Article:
A blog about writing and self publishing

Characters Who Speak For Themselves: Chatting With KWL Authors

Character-driven stories explore the human psyche, shining light into all its crevices while delving deep into relationship dynamics and intrapersonal struggles. In the literary world, this is usually associated with a less complex plot that is used primarily to build character. However, that does not have to be the case. On the flip side, plot-driven stories are generally associated with less intricate characters, but this does not have to be so.

NY Book Editors has a great way of putting it:

Most writers naturally lean towards one writing style. But the best writers understand that they must balance their preferred storytelling to create a satisfying tale. By recognizing your writing preference, you will be able to identify the areas you need to balance.

I thought of a different approach to the term character-driven⁠—what if we interpret it as characters who propel the story forward, taking on a voice of their own and having a say in the plot? My inspiration for this perspective came from one of my favorite set of novels, the historical romance/fantasy series Outlander by Diana Gabaldon. While writing the first book, her feisty, opinionated, feministic protagonist altered the story in a monumental way.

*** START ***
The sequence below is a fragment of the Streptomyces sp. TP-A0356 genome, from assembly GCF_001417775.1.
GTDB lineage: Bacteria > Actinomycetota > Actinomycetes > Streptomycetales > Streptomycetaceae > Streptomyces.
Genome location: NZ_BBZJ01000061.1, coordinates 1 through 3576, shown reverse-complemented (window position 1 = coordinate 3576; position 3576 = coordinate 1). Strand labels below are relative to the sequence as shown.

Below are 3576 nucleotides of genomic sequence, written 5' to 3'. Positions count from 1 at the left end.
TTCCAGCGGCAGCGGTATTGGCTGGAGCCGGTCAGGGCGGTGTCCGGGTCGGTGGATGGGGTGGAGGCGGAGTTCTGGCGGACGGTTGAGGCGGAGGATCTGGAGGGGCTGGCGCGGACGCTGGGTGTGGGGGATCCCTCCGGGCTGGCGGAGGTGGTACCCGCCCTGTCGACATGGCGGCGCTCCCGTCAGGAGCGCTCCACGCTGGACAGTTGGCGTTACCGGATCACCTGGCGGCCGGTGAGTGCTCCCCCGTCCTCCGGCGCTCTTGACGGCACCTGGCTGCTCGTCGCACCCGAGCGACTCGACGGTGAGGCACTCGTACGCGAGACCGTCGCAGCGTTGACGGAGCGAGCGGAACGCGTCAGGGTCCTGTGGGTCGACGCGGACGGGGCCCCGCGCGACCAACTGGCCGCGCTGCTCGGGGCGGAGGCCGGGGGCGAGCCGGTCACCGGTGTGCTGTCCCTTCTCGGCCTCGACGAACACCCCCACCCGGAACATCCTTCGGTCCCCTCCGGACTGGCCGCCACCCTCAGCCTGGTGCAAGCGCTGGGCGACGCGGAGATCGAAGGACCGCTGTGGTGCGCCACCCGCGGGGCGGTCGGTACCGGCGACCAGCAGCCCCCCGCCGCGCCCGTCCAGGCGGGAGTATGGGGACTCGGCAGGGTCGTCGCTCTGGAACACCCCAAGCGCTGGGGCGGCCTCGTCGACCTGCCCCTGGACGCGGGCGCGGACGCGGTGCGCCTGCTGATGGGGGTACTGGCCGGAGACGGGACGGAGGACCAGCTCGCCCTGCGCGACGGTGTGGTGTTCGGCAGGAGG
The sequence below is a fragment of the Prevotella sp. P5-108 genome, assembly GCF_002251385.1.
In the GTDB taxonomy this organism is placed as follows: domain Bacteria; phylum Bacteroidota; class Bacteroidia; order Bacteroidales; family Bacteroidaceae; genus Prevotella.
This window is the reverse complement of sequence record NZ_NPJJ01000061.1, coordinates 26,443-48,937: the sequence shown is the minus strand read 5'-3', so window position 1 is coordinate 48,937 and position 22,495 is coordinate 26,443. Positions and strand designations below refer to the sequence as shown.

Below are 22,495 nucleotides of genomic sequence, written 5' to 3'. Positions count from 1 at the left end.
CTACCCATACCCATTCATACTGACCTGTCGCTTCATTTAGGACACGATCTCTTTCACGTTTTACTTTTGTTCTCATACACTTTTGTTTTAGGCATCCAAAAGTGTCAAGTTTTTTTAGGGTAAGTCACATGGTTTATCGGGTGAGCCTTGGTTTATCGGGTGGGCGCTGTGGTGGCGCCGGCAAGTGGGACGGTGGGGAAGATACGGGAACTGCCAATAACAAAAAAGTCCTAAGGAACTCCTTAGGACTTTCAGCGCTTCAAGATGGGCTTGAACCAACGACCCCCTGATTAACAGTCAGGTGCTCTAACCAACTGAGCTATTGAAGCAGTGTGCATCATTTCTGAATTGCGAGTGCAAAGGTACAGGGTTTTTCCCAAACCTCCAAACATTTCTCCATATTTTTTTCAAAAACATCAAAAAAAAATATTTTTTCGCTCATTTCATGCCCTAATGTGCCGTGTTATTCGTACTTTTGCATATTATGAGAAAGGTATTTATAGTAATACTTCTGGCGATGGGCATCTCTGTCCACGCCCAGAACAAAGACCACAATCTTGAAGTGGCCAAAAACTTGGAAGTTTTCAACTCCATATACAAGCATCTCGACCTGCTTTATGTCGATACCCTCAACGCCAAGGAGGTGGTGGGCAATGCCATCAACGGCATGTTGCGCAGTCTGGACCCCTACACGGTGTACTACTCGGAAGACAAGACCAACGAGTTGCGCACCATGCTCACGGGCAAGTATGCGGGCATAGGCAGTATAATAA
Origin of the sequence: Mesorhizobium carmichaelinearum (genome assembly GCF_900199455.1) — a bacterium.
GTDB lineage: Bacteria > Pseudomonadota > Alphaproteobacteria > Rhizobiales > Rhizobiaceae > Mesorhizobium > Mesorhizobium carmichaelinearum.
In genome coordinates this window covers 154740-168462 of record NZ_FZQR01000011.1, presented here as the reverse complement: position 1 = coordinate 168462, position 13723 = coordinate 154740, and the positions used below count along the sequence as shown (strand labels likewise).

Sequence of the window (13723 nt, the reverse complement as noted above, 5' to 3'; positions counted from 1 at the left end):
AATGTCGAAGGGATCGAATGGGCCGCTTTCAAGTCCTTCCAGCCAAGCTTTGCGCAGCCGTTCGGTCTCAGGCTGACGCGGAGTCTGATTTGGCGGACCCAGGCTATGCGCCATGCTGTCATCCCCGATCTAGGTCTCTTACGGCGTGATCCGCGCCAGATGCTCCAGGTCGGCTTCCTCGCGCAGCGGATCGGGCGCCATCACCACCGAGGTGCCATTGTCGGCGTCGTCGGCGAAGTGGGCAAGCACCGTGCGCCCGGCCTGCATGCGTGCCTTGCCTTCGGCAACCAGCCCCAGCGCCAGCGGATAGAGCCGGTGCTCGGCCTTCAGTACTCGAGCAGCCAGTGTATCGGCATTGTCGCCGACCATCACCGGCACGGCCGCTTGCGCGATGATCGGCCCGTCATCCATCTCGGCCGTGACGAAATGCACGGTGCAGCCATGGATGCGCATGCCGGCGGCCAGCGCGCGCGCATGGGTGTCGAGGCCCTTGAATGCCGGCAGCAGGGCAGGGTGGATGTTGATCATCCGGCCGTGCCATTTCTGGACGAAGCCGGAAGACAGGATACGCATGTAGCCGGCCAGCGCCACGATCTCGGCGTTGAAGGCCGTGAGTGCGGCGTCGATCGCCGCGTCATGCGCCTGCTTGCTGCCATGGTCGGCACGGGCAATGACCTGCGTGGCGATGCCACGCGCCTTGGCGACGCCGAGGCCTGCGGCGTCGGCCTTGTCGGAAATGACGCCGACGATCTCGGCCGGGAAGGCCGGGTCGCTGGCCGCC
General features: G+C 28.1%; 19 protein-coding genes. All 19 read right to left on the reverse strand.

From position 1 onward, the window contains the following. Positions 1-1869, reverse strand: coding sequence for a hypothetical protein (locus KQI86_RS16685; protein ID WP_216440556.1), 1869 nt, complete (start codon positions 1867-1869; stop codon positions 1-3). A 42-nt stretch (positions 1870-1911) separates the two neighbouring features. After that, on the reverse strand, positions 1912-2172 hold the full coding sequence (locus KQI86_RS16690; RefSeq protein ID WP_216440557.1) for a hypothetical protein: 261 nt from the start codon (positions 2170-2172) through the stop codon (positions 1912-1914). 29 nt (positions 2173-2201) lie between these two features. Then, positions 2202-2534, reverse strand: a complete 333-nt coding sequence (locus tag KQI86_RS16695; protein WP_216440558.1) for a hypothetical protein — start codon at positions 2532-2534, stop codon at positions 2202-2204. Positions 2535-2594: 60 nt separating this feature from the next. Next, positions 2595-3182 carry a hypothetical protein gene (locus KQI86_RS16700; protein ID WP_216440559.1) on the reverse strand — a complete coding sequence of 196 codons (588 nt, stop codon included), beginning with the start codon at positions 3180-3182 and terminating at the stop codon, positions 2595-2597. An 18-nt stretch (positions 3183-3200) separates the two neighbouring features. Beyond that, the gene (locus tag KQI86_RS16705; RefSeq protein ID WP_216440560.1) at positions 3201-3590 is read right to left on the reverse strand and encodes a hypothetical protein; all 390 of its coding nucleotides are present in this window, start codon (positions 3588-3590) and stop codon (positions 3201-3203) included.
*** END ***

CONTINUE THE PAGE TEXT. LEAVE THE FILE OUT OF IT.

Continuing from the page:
Gabaldon knew from the beginning that she wanted to write a historical fiction taking place in mid-18th century Scotland. While writing, her protagonist Claire would not stop being the strong-willed, bold woman she is and constantly uttered phrases like bloody hell. This did not fit the expectations for females of this era, which led to a creative breakthrough: Claire became a former WWII combat nurse who passes through the ancient enchanted stones of Craig na Dun, time traveling from 1946 to 1743. Gabaldon’s protagonist completely transformed the story—without the element of fantasy, I doubt it would have become the internationally bestselling series and television show it is today.

A still from the STARZ television adaptation of Outlander

With this in mind, I wanted to hear what KWL authors had to say about character-driven stories. Authors across genres tell their tales of how the beings that lived in their imagination came alive to influence their novels.

David Jay Collins on Summerdale

“In Summerdale, the first novel of my LGBT horror trilogy, Lucas burst into the draft and wouldn’t pipe down until I set him in the plot as a secondary character. Now I can’t imagine the story without him. Summerdale is about four gay men, four addictions, and one landlord from Hell. Lucas navigates through the main characters’ lives with his own motivations, which aren’t clear to the reader. As I write the second novel, I’m constantly in awe of what Lucas is revealing to me about himself, and the others. His seemingly innocent actions provide subtle foreshadowing that would be impossible to achieve through a main character.”

The Muskoka Novels by Gabriele Wills